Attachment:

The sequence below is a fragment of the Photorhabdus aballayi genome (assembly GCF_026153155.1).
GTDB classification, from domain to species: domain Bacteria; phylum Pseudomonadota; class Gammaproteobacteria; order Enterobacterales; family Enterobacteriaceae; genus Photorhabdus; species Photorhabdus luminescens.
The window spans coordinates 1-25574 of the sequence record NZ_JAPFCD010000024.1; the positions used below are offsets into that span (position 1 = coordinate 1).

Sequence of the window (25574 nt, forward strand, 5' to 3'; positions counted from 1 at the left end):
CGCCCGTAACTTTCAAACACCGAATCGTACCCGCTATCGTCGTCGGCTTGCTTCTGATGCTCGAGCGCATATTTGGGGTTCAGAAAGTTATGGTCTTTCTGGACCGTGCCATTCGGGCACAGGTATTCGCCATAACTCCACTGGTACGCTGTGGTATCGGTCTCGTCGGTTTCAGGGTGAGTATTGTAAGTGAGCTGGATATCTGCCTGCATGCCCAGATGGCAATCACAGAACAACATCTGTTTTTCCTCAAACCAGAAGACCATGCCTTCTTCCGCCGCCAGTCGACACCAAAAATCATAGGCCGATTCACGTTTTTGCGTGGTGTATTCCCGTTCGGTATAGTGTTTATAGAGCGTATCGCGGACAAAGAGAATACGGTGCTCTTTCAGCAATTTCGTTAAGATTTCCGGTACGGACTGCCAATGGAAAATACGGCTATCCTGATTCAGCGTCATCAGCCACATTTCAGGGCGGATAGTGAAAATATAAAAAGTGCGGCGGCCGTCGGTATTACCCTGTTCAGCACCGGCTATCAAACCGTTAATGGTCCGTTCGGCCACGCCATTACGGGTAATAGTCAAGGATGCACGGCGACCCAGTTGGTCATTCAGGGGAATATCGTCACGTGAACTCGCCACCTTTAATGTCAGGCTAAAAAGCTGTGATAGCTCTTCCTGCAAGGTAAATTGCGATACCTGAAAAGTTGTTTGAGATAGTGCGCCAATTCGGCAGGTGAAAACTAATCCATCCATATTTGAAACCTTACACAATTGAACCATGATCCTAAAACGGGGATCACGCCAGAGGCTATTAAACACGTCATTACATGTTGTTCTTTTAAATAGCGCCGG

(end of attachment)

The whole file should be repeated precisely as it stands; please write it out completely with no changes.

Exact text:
The sequence below is a fragment of the Photorhabdus aballayi genome (assembly GCF_026153155.1).
GTDB classification, from domain to species: domain Bacteria; phylum Pseudomonadota; class Gammaproteobacteria; order Enterobacterales; family Enterobacteriaceae; genus Photorhabdus; species Photorhabdus luminescens.
The window spans coordinates 1-25574 of the sequence record NZ_JAPFCD010000024.1; the positions used below are offsets into that span (position 1 = coordinate 1).

Sequence of the window (25574 nt, forward strand, 5' to 3'; positions counted from 1 at the left end):
CGCCCGTAACTTTCAAACACCGAATCGTACCCGCTATCGTCGTCGGCTTGCTTCTGATGCTCGAGCGCATATTTGGGGTTCAGAAAGTTATGGTCTTTCTGGACCGTGCCATTCGGGCACAGGTATTCGCCATAACTCCACTGGTACGCTGTGGTATCGGTCTCGTCGGTTTCAGGGTGAGTATTGTAAGTGAGCTGGATATCTGCCTGCATGCCCAGATGGCAATCACAGAACAACATCTGTTTTTCCTCAAACCAGAAGACCATGCCTTCTTCCGCCGCCAGTCGACACCAAAAATCATAGGCCGATTCACGTTTTTGCGTGGTGTATTCCCGTTCGGTATAGTGTTTATAGAGCGTATCGCGGACAAAGAGAATACGGTGCTCTTTCAGCAATTTCGTTAAGATTTCCGGTACGGACTGCCAATGGAAAATACGGCTATCCTGATTCAGCGTCATCAGCCACATTTCAGGGCGGATAGTGAAAATATAAAAAGTGCGGCGGCCGTCGGTATTACCCTGTTCAGCACCGGCTATCAAACCGTTAATGGTCCGTTCGGCCACGCCATTACGGGTAATAGTCAAGGATGCACGGCGACCCAGTTGGTCATTCAGGGGAATATCGTCACGTGAACTCGCCACCTTTAATGTCAGGCTAAAAAGCTGTGATAGCTCTTCCTGCAAGGTAAATTGCGATACCTGAAAAGTTGTTTGAGATAGTGCGCCAATTCGGCAGGTGAAAACTAATCCATCCATATTTGAAACCTTACACAATTGAACCATGATCCTAAAACGGGGATCACGCCAGAGGCTATTAAACACGTCATTACATGTTGTTCTTTTAAATAGCGCCGG